The comedian and writer, who is Jewish himself, has previously spoken critically about non-Jewish actors playing Jewish roles in film and TV.
In a new interview, Baddiel, 59, shared his unease regarding the casting of Murphy and Tom Conti, who plays Albert Einstein, in the biopic about the “father of the atomic bomb”.
Both Oppenheimer and Einstein were Jewish, but are played in the film by non-Jewish actors in the film.
“Authenticity casting I think of as an a priori thing that exists,” Jews Don’t Count author Baddiel told The Times.
“Whatever the rights and wrongs of it, I can promise you that in this business – and I am in this business still – casting directors are now frightened to cast except in line with the minority they are casting. But they are not so worried about Jews.”
The Independent has contacted Nolan’s representatives for comment.
The casting of Murphy as Oppenheimer had previously drawn criticism from reviewers and watchers of the film.
In her four-star review of Nolan’s film, The Independent’s Clarisse Loughrey wrote: “[Oppenheimer] feared deeply, as a Jewish man, about what would happen if the Nazis were to develop a weapon of such deadly capability (that a non-Jewish actor has taken on a role in which identity plays such a central role is, in this light, somewhat strange).”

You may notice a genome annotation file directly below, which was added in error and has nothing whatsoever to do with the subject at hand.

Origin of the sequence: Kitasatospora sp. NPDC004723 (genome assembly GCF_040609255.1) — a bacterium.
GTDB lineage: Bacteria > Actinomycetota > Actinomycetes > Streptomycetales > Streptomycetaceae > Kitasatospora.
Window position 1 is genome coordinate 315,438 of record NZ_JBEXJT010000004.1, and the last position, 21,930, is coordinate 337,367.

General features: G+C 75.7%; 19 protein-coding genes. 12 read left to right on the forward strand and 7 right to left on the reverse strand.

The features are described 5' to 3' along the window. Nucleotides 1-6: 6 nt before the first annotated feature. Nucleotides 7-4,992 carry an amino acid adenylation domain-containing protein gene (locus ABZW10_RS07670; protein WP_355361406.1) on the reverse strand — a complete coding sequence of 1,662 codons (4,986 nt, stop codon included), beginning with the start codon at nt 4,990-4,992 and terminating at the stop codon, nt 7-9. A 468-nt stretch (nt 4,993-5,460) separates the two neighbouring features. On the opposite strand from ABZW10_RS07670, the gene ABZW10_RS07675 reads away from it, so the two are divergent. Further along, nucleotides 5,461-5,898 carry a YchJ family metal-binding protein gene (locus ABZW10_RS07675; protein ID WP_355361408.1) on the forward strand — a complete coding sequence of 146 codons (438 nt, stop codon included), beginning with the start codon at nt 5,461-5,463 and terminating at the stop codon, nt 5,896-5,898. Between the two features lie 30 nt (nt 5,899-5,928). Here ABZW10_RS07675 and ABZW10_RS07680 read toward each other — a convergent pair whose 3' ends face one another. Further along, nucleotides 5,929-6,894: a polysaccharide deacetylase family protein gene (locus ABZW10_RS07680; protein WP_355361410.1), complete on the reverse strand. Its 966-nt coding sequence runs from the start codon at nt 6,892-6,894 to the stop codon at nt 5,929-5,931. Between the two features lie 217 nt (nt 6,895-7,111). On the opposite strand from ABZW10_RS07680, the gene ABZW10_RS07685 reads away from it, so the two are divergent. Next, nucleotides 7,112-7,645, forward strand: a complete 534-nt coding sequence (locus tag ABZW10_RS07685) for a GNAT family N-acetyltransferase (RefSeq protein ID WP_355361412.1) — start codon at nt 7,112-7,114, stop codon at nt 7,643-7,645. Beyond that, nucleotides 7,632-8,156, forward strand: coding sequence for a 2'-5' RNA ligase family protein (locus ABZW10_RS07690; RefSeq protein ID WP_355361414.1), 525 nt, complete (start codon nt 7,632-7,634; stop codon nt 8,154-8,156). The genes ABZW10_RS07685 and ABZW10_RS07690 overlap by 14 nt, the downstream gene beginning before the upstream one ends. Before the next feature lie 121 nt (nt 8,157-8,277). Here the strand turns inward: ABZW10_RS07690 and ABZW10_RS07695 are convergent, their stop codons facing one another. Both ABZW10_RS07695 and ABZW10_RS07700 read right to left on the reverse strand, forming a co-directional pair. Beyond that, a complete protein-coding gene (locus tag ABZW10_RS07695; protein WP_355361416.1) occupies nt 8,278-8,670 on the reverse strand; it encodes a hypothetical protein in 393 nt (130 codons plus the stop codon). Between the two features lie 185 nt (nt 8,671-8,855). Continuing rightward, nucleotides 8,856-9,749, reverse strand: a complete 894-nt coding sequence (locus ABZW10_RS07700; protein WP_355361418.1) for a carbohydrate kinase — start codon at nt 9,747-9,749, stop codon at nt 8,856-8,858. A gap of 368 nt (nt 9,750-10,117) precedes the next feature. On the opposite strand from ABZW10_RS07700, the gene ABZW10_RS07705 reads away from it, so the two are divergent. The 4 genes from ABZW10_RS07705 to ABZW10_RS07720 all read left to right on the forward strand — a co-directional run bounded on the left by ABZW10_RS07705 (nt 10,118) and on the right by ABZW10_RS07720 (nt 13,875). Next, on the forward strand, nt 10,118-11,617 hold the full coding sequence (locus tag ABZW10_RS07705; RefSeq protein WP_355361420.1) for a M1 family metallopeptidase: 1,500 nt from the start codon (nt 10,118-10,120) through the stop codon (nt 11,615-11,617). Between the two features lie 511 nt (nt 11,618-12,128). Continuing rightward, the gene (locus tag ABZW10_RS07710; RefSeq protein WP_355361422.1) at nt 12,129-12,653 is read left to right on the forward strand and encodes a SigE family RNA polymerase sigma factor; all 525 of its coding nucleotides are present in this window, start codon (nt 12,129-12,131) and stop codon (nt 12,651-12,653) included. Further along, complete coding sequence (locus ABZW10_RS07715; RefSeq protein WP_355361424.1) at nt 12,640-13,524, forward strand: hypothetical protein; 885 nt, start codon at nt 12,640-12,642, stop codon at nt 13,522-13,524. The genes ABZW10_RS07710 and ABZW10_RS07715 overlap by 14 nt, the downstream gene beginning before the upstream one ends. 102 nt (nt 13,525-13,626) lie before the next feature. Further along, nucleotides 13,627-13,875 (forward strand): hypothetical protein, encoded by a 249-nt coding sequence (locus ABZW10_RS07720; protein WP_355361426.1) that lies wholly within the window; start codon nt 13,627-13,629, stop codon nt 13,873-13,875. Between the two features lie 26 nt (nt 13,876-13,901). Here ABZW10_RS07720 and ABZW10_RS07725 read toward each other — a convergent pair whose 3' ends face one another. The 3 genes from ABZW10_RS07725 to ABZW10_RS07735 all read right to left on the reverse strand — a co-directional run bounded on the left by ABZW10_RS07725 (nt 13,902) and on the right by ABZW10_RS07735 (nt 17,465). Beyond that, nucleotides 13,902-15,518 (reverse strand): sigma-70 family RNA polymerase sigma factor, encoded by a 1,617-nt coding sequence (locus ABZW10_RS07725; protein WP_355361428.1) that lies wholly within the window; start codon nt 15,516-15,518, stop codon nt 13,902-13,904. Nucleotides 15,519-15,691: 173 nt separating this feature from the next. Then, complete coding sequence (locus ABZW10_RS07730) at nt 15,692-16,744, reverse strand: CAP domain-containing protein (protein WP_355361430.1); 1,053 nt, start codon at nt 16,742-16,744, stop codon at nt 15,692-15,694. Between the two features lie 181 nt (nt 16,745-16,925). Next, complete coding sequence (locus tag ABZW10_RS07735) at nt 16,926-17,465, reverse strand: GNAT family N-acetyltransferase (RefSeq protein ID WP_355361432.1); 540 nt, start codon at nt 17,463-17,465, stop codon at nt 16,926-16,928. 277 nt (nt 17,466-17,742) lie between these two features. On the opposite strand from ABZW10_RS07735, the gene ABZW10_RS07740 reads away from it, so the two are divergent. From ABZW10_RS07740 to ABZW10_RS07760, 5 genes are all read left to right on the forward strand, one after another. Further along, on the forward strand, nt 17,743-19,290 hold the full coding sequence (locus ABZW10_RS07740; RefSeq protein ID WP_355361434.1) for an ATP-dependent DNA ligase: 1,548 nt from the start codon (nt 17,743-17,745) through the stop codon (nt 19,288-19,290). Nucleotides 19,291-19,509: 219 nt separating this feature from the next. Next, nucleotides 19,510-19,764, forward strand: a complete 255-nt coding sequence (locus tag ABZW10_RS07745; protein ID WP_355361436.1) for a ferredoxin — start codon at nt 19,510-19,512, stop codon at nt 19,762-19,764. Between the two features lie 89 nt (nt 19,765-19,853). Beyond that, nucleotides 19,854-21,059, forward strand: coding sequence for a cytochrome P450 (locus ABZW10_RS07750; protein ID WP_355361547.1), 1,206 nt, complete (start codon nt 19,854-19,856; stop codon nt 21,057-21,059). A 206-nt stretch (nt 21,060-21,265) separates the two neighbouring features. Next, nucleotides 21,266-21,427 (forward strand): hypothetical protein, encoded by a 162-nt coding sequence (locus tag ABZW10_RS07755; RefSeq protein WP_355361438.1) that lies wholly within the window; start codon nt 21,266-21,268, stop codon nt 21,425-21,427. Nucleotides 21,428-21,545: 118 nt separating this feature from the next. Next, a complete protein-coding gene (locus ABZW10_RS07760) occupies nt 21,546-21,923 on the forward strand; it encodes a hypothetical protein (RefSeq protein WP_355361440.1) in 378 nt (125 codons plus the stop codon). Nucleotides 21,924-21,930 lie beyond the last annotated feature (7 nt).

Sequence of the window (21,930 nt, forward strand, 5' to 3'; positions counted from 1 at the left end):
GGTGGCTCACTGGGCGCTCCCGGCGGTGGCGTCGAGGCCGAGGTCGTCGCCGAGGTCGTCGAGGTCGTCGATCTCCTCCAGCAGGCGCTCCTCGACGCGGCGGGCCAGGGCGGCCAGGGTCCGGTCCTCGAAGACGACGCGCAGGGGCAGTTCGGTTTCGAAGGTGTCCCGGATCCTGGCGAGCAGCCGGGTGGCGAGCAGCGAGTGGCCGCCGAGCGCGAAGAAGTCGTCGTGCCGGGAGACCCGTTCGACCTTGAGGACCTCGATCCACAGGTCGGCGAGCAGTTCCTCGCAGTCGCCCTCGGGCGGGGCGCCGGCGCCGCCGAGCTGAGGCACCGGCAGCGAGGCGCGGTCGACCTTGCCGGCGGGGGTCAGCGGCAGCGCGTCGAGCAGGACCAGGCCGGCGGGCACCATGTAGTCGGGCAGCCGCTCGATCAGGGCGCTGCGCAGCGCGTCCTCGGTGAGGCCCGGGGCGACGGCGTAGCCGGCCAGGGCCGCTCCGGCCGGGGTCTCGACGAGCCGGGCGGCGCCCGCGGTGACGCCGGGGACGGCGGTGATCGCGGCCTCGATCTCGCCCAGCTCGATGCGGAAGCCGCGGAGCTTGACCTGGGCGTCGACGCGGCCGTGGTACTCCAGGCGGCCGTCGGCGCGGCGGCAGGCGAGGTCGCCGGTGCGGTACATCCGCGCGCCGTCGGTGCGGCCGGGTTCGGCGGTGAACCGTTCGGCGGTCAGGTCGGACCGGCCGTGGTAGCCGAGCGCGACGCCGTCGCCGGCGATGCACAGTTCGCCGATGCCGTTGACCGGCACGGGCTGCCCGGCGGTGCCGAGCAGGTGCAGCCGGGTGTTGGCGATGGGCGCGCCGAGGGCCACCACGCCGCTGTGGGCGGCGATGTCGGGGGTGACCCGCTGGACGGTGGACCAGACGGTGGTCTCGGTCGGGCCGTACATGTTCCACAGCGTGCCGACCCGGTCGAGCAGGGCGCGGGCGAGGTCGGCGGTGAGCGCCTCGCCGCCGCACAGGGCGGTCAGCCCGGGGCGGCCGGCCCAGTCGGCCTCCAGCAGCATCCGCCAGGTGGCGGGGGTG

The casting decision was also highlighted in The Guardian’s review, where Peter Bradshaw noted that “Nolan, rightly or wrongly, uses non-Jewish actors for Oppenheimer and Einstein, two of the most famous Jewish people in history and in fact doesn’t quite get to grips with the antisemitism that Oppenheimer faced as an assimilated secular American Jew”.
The real-life Oppenheimer was the child of two Jewish immigrants, and was raised in a secular Jewish household.
However, historians have noted that the physicist faced antisemitism throughout his life and would often deny his Jewish heritage.
Biographer Ray Monk, the author of Robert Oppenheimer: A Life Inside the Center, told the Jewish Telegraphic Agency: “To the outside world, he was always known as a German Jew, and he always insisted that he was neither German nor Jewish.”
In 2022, Baddiel addressed the debate about whether non-Jewish actors should play Jewish roles, following comments by Maureen Lipman that Helen Mirren should not play former Israeli prime minister Golda Meir as she is not Jewish.
“Casting a non-minority actor to mimic that identity feels, to the progressive eye, like impersonation, and impersonation may carry with it an element of mockery,” he said.